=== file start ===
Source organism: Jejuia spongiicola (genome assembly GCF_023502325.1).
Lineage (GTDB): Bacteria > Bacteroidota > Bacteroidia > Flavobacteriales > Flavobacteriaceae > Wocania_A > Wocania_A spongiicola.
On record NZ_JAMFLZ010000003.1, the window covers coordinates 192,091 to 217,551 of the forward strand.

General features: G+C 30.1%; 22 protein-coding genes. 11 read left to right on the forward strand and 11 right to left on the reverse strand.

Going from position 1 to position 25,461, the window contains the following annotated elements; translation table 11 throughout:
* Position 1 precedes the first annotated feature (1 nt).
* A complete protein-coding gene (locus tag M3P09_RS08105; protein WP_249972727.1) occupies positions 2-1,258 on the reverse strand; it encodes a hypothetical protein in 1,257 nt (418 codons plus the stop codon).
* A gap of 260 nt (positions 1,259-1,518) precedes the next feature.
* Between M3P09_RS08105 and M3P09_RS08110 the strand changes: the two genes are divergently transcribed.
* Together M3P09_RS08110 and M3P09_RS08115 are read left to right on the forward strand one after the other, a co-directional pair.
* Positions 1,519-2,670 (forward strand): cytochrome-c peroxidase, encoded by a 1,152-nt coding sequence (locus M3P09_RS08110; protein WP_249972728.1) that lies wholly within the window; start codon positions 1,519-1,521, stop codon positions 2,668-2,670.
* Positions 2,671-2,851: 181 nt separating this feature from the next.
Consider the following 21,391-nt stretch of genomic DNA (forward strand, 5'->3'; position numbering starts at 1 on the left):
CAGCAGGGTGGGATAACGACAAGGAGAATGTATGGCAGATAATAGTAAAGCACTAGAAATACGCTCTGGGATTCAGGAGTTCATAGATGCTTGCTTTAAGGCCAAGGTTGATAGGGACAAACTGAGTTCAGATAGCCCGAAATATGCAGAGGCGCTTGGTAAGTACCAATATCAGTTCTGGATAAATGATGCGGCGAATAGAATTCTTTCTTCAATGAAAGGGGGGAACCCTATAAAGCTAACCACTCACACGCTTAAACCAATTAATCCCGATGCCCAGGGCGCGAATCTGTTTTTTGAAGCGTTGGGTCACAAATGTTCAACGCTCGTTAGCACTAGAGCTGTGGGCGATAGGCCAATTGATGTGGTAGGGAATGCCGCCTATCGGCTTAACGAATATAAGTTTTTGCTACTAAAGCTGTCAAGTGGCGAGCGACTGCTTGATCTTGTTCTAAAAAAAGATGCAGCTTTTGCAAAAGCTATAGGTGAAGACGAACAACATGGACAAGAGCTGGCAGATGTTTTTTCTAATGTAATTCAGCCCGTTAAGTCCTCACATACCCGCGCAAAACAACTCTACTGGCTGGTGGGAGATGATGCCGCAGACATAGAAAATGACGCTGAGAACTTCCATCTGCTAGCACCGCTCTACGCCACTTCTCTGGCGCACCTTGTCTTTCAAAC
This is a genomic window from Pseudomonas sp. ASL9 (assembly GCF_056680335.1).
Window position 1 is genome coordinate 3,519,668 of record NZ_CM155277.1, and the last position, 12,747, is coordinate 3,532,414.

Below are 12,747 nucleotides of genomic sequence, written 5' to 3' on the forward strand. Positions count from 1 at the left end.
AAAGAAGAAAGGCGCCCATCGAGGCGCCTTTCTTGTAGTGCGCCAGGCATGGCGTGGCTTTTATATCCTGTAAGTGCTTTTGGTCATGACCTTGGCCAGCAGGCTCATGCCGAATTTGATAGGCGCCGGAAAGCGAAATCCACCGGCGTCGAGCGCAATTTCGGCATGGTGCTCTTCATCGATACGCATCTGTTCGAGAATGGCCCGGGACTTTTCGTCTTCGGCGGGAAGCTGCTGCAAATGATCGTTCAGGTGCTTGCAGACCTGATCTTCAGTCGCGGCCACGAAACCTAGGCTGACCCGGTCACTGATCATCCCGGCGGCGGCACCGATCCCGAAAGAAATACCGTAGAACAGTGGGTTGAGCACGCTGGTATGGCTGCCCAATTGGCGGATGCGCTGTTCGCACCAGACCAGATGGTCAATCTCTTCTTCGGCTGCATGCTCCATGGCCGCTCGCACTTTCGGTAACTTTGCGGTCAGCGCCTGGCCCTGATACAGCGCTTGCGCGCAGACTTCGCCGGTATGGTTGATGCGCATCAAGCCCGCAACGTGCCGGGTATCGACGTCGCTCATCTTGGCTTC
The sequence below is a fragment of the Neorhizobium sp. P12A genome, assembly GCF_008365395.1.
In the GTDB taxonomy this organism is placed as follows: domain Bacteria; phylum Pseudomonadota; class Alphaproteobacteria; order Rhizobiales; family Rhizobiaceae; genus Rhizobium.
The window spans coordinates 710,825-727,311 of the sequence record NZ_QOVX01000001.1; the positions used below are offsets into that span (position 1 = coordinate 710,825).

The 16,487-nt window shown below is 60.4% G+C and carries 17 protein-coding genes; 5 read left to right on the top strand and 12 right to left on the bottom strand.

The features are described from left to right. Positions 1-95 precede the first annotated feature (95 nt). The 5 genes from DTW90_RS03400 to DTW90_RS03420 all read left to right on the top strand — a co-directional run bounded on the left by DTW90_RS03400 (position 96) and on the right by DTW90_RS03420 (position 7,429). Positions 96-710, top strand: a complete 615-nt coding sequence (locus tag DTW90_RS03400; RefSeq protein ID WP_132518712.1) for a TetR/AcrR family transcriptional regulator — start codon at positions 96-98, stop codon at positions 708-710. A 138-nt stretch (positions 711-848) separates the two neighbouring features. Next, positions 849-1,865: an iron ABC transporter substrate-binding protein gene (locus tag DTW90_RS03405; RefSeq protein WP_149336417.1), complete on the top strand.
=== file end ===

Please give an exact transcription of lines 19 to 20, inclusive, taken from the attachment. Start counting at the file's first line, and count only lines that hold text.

The sequence below is a fragment of the Neorhizobium sp. P12A genome, assembly GCF_008365395.1.
In the GTDB taxonomy this organism is placed as follows: domain Bacteria; phylum Pseudomonadota; class Alphaproteobacteria; order Rhizobiales; family Rhizobiaceae; genus Rhizobium.